April 23, 2014

Many Americans struggle with hunger

Pat Roberts,
U.S. Senator
R-Kansas
(EDITOR’S NOTE: Submissions by any elected official are welcomed. Those submissions are not edited for content, spelling or grammar. They sometimes are edited for space consideration.)
During the holidays, many Kansas families will celebrate by sharing a meal together. While feasting with loved ones, we should remember that hunger is a reality faced by too many in our country. We live in the world’s wealthiest nation, yet nearly 49 million Americans struggle to put food on their tables. This year, 1 in 5 children in our country will face hunger. In Kansas alone, more than 14 percent of our neighbors are uncertain about where their next meal will come from.
The good news is that many Kansas organizations are actively working to put an end to hunger. Last year, I visited Wichita’s Cargill Cares Complex, a food bank that is helping fill the hunger gap in 86 western, central and south-central Kansas counties. Thanks to generous contributors from around the state, and with the help of thousands of volunteers, this Wichita food bank provides food for thousands of Kansans. It is the primary source of food for hundreds of hunger-relief agencies throughout rural Kansas, including soup kitchens, food pantries, shelters, and senior delivery programs. The food bank also partners with local schools to provide food and supplies to students who are not receiving sufficient food outside of school on a regular basis.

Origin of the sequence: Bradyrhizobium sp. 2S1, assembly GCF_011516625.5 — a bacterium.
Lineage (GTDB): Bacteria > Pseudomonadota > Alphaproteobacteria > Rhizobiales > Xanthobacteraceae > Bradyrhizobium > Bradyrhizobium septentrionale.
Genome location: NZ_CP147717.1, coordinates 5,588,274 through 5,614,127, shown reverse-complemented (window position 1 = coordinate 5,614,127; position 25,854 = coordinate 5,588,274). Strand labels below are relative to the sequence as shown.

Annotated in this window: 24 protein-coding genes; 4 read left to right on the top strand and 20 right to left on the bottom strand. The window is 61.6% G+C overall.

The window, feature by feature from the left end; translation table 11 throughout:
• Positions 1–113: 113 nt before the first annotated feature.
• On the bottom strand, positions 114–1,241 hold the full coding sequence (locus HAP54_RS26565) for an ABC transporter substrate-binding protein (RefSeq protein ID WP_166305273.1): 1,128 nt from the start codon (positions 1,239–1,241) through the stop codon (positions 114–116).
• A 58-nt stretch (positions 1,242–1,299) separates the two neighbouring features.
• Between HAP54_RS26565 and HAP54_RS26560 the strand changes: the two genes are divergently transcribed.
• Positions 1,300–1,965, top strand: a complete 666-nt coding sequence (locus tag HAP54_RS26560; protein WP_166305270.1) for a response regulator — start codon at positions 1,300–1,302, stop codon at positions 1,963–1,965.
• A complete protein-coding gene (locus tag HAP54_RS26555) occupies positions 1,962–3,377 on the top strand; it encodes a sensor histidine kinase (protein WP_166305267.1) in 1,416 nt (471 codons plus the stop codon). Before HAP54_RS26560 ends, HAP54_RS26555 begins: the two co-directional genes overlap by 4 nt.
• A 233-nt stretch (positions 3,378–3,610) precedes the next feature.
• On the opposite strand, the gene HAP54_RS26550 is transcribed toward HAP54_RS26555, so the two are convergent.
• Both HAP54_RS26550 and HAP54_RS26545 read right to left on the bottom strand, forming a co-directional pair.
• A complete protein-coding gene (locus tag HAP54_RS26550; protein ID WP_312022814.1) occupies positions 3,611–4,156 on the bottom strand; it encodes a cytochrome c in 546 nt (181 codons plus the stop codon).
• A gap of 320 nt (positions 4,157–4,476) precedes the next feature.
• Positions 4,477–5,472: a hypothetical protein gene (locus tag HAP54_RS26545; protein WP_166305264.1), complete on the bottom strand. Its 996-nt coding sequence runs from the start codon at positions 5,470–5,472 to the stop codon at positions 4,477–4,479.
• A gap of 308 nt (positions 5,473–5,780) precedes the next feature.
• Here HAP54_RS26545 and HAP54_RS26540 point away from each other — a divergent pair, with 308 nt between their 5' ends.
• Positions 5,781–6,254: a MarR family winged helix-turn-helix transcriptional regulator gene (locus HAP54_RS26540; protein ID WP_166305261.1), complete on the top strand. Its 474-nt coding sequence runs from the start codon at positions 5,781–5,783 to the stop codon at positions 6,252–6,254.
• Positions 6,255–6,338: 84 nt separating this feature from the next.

While hunger is a problem facing too many Americans, the pangs of hunger are felt by many more across the world – impacting nearly a billion people. I have traveled to regions of the world that suffer from severe malnutrition, such as Sudan, where more than 90 percent of the population struggles with poverty and food insecurity. We must address the immediate needs in our communities, but I believe we also have a responsibility to help put an end to hunger in developing countries through responsible investments in food aid and development.
In Congress, a bipartisan coalition of Senators committed to fighting hunger and food insecurity are working to raise awareness and address hunger issues both here at home and abroad. As co-chair of the Senate Hunger Caucus, I introduced an amendment earlier this year to set aside funds for development aid programs that reduce hunger in poor, crisis-prone communities and to help people provide food for themselves and their families on a long-term basis. My amendment, which was included in the Senate-passed 2012 Farm Bill, follows the adage, “give a man a fish, he eats for a day; teach a man to fish and he’ll eat for the rest of his life.”
Yet, building resiliency in at-risk countries takes time and there are immediate needs that must be met. In October, K-State and Numana, a non-profit charity headquartered in El Dorado, teamed up to host SWIPE Out Hunger, the second annual state-wide food packaging event. I had the opportunity to again join dozens of volunteers to bag more than 100,000 packages of food. The food will be sent to the Horn of Africa to assist in the famine relief efforts and will feed several hundred thousand hungry people. I was impressed by the number of volunteers who gave up their Sunday afternoon to help assemble meals for those in need across the world.
You too can make a difference. This holiday season, I encourage you to remember those who are less fortunate by donating to a hunger-relief organization, volunteering at a local soup kitchen or contributing to a local food pantry. You can also look for opportunities to help in your local community by visiting www.kansasfoodbank.org  or www.harvesters.org.
This Christmas, I hope you will be mindful that it is “more blessed to give than to receive.” By working together, we can make a difference in a hungry world.

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